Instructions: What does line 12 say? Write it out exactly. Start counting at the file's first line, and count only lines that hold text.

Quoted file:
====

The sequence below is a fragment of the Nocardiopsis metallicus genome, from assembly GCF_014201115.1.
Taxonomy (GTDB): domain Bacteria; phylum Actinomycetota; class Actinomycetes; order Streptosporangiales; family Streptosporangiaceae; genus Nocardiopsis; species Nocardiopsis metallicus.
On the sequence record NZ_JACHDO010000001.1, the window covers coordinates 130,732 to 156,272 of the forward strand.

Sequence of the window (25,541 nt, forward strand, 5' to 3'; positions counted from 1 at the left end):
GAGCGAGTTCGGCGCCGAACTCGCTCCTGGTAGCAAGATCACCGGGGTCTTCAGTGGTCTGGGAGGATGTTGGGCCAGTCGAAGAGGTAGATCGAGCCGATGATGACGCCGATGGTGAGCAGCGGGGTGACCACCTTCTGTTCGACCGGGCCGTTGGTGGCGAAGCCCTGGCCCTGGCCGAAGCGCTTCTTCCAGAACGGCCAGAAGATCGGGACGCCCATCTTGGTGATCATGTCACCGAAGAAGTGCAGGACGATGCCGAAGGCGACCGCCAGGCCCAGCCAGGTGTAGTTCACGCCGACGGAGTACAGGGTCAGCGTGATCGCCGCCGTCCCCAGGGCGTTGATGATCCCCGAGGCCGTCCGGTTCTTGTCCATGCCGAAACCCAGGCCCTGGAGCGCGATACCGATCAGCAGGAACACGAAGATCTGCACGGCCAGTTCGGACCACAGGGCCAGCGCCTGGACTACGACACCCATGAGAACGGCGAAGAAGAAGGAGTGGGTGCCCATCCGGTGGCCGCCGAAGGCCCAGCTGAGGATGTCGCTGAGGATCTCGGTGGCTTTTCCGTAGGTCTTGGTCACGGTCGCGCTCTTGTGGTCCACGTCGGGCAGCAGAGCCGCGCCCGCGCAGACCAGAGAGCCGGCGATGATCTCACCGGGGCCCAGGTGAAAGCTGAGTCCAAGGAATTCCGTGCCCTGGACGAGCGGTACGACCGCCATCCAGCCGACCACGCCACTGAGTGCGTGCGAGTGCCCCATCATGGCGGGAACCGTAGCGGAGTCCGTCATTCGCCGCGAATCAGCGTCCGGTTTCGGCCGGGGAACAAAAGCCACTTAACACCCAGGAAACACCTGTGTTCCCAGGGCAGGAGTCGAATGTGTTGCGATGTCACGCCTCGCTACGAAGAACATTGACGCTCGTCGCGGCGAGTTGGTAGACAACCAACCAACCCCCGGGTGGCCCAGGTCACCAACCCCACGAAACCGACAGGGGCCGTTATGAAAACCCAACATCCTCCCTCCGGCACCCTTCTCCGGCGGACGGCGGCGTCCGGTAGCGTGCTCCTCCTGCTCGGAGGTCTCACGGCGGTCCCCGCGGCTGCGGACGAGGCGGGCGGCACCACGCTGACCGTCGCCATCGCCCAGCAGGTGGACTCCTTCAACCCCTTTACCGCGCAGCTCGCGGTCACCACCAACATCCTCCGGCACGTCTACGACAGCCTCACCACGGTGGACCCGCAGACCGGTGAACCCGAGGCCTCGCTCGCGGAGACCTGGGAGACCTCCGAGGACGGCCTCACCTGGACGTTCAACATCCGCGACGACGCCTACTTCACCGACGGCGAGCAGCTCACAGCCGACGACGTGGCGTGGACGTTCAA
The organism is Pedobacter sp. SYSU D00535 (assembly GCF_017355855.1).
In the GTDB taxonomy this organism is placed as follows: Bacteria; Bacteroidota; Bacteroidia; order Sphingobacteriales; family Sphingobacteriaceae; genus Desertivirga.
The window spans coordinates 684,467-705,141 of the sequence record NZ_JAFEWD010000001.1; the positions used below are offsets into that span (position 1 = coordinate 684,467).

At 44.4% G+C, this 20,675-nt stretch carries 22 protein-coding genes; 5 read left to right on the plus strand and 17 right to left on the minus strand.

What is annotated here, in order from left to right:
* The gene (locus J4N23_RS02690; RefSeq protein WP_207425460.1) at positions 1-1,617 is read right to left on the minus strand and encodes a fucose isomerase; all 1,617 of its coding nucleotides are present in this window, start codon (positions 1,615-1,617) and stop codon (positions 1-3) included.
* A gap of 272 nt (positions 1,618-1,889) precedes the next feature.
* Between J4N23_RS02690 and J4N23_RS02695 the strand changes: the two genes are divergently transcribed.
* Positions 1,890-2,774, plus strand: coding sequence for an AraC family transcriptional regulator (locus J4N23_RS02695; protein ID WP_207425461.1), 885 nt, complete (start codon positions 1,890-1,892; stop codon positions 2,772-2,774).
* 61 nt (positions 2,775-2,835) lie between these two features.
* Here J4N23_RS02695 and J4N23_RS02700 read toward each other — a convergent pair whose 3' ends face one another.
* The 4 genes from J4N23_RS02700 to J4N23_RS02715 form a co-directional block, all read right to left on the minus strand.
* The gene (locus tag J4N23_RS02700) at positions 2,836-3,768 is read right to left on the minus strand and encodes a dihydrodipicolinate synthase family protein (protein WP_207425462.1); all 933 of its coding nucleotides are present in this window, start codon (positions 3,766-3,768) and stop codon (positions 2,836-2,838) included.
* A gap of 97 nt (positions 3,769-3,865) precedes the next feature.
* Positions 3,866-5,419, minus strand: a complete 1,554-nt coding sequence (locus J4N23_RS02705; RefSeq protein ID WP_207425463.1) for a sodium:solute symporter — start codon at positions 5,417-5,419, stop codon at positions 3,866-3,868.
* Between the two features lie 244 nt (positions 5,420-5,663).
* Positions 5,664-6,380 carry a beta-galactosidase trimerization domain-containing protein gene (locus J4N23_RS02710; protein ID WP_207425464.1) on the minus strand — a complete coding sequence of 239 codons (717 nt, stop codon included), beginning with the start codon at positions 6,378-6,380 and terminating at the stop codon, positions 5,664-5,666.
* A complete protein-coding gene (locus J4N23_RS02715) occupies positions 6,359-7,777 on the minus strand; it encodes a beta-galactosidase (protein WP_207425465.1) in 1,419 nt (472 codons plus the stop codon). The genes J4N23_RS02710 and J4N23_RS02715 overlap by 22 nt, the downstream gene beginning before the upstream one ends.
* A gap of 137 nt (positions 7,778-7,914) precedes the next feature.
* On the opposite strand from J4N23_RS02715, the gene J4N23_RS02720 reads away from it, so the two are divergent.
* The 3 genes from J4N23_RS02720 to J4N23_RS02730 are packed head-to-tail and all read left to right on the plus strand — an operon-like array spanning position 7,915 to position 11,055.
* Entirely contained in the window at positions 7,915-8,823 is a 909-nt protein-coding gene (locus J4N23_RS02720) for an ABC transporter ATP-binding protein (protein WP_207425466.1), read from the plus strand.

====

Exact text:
* A gap of 272 nt (positions 1,618-1,889) precedes the next feature.